It rained overnight. Early this morning, it's lightly misting. I leave the deck door slightly ajar so the Pooch can come in and out at will. I fix my breakfast and offer Pucci bacon ends and $1.00 a can wet cat food. He's scattered his dry cat food over the kitchen floor. He decides to eat last night's leftover, something too gross for me to describe in my pre-lunch mode. I'm scheduling a morning in which I can putter.
I step out on the deck before I go upstairs to change into work clothing. The sky is totally overcast but the mist has subsided. It's delightfully cool. Pairs of geese fly overhead honking. An anonymous bird is singing a song that translates to you're a pervert ( I swear that's what it sounded like) or a bird version of tweet, tweet, tweet. Mother Earth is fully in bloom. My brain functions around an ongoing garden plan. It's the part right next to what's there to eat? and I'm horny. The past fewwarm, sunny days has everyone in the area working the fields. Yesterday, I planted the remaining crops except corn and carrots. I'll wait until more farmers in the area are planting field corn. The conditions are perfect for sowing tiny carrot seeds in moist warm soil. I'd also reminded myself that transplanting cabbages is ideal in rainy cool weather.
It's cool enough for a denim jacket. I grab a hoe, garden rake and seeds and walk to the far end of the front field. There's space next to the wax beans. Overnight something has dug around the wood stake marking the end of the bean row. Seeds are scattered about. Varmint alert, priority one. I jump in the pick up and drive to the neighbors to get my live trap. Then I open the barn and get all the folk art crows and other strange animals I've created over the winters, place them in the truck bed and scatter crow magnums ( 36" high crows) uncommon crows(normal size birds), Heckle and Jeckle type crows and the live trap next to the spot where I originally discovered the damage.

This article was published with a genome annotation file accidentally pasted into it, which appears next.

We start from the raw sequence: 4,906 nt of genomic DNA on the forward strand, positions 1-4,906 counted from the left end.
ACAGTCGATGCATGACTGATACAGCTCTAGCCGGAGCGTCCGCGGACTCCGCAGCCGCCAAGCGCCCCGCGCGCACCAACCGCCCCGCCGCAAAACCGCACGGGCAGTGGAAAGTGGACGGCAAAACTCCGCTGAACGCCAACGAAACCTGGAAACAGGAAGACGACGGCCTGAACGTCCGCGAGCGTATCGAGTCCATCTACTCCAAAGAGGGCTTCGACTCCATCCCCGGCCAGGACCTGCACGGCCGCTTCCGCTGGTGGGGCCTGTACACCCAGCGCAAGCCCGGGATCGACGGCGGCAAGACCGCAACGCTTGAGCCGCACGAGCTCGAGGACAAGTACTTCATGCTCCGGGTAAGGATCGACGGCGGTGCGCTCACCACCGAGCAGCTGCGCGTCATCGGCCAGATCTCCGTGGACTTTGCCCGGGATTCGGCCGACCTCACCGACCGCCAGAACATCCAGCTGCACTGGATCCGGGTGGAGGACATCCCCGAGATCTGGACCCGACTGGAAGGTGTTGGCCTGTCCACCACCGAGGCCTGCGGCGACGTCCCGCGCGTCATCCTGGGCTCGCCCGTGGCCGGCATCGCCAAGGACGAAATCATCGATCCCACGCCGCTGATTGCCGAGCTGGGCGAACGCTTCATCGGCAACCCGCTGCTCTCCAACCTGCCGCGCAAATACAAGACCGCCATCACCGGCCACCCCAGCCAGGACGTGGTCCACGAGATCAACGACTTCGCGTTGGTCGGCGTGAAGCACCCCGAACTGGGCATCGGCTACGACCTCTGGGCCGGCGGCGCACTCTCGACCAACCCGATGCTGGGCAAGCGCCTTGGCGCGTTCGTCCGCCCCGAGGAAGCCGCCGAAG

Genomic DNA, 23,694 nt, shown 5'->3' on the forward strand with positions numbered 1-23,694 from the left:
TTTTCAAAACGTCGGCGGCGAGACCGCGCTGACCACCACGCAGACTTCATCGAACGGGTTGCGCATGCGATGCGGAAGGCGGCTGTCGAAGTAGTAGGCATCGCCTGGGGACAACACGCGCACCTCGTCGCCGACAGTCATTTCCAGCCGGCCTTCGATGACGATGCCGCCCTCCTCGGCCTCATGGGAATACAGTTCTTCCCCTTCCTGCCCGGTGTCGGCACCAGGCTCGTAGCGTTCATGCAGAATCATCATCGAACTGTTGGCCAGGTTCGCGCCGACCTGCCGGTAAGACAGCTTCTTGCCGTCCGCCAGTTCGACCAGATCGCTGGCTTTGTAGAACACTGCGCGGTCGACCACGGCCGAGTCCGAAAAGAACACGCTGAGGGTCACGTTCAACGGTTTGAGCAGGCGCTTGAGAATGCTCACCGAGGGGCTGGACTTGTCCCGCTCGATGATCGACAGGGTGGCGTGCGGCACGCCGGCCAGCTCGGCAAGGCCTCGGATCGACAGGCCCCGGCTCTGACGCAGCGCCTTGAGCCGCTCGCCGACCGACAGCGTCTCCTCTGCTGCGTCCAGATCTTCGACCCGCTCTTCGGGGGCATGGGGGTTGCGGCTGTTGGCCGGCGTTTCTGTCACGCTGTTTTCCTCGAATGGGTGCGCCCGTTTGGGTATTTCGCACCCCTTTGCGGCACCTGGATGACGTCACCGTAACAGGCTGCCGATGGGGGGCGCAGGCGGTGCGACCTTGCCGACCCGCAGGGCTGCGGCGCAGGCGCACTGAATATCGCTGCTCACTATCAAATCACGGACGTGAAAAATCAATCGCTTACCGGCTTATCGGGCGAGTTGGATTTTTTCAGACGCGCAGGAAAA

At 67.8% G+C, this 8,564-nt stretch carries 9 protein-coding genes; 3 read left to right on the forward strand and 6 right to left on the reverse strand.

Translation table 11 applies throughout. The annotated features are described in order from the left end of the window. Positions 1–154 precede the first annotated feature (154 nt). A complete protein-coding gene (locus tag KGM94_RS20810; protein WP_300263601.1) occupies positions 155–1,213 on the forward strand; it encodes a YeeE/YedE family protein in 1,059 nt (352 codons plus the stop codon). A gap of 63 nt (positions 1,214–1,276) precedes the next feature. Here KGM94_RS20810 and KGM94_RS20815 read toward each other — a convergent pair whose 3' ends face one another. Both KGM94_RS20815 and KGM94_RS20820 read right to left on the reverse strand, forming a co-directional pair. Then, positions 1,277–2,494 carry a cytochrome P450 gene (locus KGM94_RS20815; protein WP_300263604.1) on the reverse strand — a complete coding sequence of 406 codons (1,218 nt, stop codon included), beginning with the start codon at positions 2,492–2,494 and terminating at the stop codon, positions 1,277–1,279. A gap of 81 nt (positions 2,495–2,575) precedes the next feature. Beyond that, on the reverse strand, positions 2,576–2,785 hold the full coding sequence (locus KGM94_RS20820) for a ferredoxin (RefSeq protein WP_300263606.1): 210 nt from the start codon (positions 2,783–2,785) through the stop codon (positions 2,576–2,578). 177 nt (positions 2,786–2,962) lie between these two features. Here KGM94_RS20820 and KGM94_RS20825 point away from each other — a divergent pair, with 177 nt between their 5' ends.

With the garden protected my last task is to aim the spot lights on the barn toward the garden. Then I remember, I'd left the deck door open. I imagine a raccoon at the cat's dry food dish and walk back to the house. The Pooch is happily munching on a field mouse. I guess field mice have better flavor than the $1.00 a can cat food. I go back to the garden knowing that it could pour at any moment which is good for the baby cabbages I'm digging up and ripping apart. When I have set twenty five new pine stakes next to each plant to thwart the moles that tunnel under my garden, I wonder if I should water the new transplants or wait until it rains. If I wait, it won't rain. I haul four watering cans out to the vegetable plots and carefully make a pool around each transplant. If I carefully pack soil around the new plants, there will still be air pockets. The water helps to settle the plants and ease the shock they experience. A few fall over from fright. The Pooch walks down the lane toward the river, glancing back at me standing and counting cabbage plants. It's as if he's asking, "Is it OK Dad? Can I go down to the river? Please." Before lunch I take a few shots of trees blooming. Here's one of my favorites.
I stop counting cabbages at 50. In the basement is a whole metal shelf of sauerkraut from 2006. What am I going to do with all this cabbage. I decide to make sausage and sauerkraut for lunch.